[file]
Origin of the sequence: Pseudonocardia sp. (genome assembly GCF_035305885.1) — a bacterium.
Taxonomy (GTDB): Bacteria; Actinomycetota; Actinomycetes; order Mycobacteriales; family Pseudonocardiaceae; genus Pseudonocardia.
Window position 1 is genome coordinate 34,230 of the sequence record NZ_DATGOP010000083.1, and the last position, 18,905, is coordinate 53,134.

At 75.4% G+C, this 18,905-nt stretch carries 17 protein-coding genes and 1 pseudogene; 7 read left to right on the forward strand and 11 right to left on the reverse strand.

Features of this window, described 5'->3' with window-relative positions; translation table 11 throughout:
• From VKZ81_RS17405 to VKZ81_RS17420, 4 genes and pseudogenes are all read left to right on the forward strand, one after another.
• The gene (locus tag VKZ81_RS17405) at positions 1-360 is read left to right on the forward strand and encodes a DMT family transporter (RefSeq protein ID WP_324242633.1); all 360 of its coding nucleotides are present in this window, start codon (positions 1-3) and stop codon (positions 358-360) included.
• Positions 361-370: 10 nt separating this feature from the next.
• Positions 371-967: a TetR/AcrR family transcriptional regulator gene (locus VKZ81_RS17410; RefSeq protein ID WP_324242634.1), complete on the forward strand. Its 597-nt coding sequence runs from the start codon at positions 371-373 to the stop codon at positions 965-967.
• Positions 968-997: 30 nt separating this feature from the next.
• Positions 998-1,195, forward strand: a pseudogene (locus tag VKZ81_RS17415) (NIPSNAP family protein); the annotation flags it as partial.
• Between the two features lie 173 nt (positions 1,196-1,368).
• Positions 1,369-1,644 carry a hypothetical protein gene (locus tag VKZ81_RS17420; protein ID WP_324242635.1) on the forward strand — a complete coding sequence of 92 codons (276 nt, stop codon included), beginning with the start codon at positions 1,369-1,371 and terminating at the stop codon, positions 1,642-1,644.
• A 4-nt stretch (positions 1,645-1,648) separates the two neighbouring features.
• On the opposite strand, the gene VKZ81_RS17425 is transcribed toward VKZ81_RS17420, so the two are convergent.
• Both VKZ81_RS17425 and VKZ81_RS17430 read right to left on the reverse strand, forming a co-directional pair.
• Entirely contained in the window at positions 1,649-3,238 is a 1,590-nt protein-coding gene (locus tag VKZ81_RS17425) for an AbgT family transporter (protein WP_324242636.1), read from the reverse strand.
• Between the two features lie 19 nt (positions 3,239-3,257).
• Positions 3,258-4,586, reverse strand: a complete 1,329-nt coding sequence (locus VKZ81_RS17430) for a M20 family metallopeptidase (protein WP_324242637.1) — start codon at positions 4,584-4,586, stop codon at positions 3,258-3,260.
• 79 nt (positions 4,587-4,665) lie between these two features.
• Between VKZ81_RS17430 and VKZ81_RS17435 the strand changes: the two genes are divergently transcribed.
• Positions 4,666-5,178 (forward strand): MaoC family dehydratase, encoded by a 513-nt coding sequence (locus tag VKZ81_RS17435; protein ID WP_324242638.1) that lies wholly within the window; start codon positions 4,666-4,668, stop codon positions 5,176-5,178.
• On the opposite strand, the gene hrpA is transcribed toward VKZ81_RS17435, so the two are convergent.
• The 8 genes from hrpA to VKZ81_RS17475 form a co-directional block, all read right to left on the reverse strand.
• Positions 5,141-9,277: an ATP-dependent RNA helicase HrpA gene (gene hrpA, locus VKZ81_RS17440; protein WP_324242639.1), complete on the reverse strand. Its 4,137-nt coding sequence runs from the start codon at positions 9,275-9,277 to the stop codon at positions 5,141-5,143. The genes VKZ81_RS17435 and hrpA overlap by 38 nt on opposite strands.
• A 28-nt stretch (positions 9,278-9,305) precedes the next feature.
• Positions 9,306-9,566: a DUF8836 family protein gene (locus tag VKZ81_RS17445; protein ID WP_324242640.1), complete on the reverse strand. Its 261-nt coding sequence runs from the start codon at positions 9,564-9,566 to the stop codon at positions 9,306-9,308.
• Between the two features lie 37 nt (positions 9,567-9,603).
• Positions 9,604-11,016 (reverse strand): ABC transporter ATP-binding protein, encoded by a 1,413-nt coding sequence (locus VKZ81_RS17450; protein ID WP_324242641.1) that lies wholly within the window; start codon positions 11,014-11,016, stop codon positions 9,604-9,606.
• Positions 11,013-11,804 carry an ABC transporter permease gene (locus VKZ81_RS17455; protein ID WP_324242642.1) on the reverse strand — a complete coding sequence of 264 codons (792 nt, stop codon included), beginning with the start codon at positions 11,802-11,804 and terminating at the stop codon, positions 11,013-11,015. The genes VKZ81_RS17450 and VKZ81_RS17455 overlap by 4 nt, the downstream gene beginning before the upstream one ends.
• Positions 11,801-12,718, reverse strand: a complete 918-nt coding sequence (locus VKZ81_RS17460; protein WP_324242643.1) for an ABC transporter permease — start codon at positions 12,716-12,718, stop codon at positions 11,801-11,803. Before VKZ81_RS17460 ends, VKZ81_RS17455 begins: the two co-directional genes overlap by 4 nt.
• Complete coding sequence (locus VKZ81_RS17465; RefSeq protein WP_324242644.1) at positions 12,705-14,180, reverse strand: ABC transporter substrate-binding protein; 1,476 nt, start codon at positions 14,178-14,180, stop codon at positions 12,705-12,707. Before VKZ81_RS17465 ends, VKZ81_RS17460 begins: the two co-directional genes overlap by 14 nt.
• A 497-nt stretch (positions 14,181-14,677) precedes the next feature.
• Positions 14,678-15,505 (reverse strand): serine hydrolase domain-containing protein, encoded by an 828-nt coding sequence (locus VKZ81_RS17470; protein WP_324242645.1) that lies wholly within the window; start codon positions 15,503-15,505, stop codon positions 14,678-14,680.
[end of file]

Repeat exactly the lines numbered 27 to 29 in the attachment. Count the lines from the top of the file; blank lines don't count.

• Positions 9,306-9,566: a DUF8836 family protein gene (locus tag VKZ81_RS17445; protein ID WP_324242640.1), complete on the reverse strand. Its 261-nt coding sequence runs from the start codon at positions 9,564-9,566 to the stop codon at positions 9,306-9,308.
• Between the two features lie 37 nt (positions 9,567-9,603).
• Positions 9,604-11,016 (reverse strand): ABC transporter ATP-binding protein, encoded by a 1,413-nt coding sequence (locus VKZ81_RS17450; protein ID WP_324242641.1) that lies wholly within the window; start codon positions 11,014-11,016, stop codon positions 9,604-9,606.